You could be right about the placental lobe, but it could also be just one of those things. Now that you have the diagnosis, the issue now, though, is making informed decisions about your care, which means gathering information about your options. I don't know whether you should agree to testing or not, but  you can find out for yourself. There are questions you can ask that will tell you this such as.

    • What information do you hope to gain from this test?
    • How accurate or reliable is this test?
    • What actions or further testing will you recommend if the test indicates a problem?

    I can also tell you in general that inducing labor for suspected big baby has not been shown to improve outcomes and increases risk of cesarean surgery in first-time mothers. Routine surveillance tests of fetal well-being have also not been shown to improve outcomes but can lead to unnecessary interventions on the basis of false-positive results.

    If you feel your dr may be overly alarmist, one litmus test of your dr's practice style and philosophy is to find out his or her cesarean rate. Your dr's cesarean rate is a strong indicator whether you can rely on your care provider's judgment in other matters. If you hear anything over 15%, your dr is exceeding the limit that can be achieved with good outcomes in the typical practice population. 

     

    -- Henci

      

    Archived User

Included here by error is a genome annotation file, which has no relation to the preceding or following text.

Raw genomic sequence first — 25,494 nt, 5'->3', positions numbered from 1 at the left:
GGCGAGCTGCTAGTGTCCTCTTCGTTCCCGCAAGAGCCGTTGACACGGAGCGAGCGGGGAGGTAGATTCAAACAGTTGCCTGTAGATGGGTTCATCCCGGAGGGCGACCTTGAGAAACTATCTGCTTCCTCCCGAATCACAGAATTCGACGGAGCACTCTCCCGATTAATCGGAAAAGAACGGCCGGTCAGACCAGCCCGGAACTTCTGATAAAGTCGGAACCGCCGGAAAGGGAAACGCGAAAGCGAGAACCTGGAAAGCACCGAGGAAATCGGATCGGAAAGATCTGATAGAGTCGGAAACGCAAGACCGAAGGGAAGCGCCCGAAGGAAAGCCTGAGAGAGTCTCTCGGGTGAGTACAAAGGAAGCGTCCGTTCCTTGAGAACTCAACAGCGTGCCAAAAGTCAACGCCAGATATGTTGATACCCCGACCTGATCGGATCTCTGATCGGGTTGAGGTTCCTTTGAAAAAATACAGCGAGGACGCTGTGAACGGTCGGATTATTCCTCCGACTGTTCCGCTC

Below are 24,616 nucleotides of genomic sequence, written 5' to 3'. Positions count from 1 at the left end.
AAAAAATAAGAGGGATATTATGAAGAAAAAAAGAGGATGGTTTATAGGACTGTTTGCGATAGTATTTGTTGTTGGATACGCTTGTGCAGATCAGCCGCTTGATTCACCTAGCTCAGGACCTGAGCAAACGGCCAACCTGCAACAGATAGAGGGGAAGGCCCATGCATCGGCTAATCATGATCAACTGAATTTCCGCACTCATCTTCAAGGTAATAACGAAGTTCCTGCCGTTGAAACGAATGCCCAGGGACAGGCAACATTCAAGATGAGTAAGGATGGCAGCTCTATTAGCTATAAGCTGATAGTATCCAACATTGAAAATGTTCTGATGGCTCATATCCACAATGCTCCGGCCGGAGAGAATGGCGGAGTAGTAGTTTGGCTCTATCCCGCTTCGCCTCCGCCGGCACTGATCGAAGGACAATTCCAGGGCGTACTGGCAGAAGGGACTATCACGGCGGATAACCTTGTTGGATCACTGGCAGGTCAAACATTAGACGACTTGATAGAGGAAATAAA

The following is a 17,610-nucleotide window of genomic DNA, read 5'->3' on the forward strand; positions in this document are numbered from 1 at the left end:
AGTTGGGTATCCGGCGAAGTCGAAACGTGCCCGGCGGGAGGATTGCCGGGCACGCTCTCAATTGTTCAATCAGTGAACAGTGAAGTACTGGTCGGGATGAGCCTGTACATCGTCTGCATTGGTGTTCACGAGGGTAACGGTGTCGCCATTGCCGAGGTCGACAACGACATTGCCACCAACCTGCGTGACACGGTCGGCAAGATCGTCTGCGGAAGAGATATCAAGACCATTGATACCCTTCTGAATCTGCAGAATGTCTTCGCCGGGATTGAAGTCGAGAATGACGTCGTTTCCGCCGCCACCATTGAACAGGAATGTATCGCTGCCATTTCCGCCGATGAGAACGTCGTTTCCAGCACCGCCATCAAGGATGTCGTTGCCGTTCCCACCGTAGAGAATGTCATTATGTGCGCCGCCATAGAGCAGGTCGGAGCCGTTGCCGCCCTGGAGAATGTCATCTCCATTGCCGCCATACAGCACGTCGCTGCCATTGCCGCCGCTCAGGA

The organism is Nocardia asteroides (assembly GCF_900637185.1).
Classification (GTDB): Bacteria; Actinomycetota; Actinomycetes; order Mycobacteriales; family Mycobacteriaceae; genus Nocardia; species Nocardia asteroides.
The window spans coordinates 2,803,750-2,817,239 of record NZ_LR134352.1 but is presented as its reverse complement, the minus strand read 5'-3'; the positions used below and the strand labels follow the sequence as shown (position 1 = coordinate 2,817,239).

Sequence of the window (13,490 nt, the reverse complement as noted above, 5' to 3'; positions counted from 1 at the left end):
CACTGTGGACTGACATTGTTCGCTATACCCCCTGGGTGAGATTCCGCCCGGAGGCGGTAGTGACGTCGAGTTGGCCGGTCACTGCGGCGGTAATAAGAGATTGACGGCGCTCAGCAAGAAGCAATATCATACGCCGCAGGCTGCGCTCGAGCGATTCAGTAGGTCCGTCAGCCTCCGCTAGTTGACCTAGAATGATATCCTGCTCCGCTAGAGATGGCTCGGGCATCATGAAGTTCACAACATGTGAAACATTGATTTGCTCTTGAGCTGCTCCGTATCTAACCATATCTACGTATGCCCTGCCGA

I am 38 and pregnant with my 5th child.(they will be 18 months apart)  With my fourth I had placenta previaI had a c-section at 36weeks. Because of my age, I  opted to see a specialist to do a detailed ultrasound.  He informed me of the extra placenta lobe and advised that it was nothing to worry about.  I questioned my regular OB and he also said it isn't anything to worry about especially becaused I am already down for another C-sec.  He told me the only danger is it not getting delivered at birth and that would cause problems.  I don't know about it causing gd or anything else. I haven't had any problems other than all day nausea that in my 16th week has finally let up.

    Henci Goer

    I cannot help asking whether you agree with the decision to perform repeat cesarean surgery or whether you haven't thought much about it one way or the other. I ask because with three prior vaginal births and a normal pregnancy, you would appear to be an optimal candidate for vaginal birth after cesarean (VBAC). If you haven't thought much about it, you may wish to explore the benefits versus harms of planning vaginal birth compared with elective repeat surgery, in which case, I recommend VBAC or Repeat Cesarean Section?

    -- Henci

    Archived User

    Posted By Henci Goer on 03/30/2008 9:47 PM

    I cannot help asking whether you agree with the decision to perform repeat cesarean surgery or whether you haven't thought much about it one way or the other. I ask because with three prior vaginal births and a normal pregnancy, you would appear to be an optimal candidate for vaginal birth after cesarean (VBAC). If you haven't thought much about it, you may wish to explore the benefits versus harms of planning vaginal birth compared with elective repeat surgery, in which case, I recommend VBAC or Repeat Cesarean Section?

    -- Henci


    I so want to second that!! Please do not go for another c-section unless there is a reall medical reason for it, not jut because your previous birth was a section!!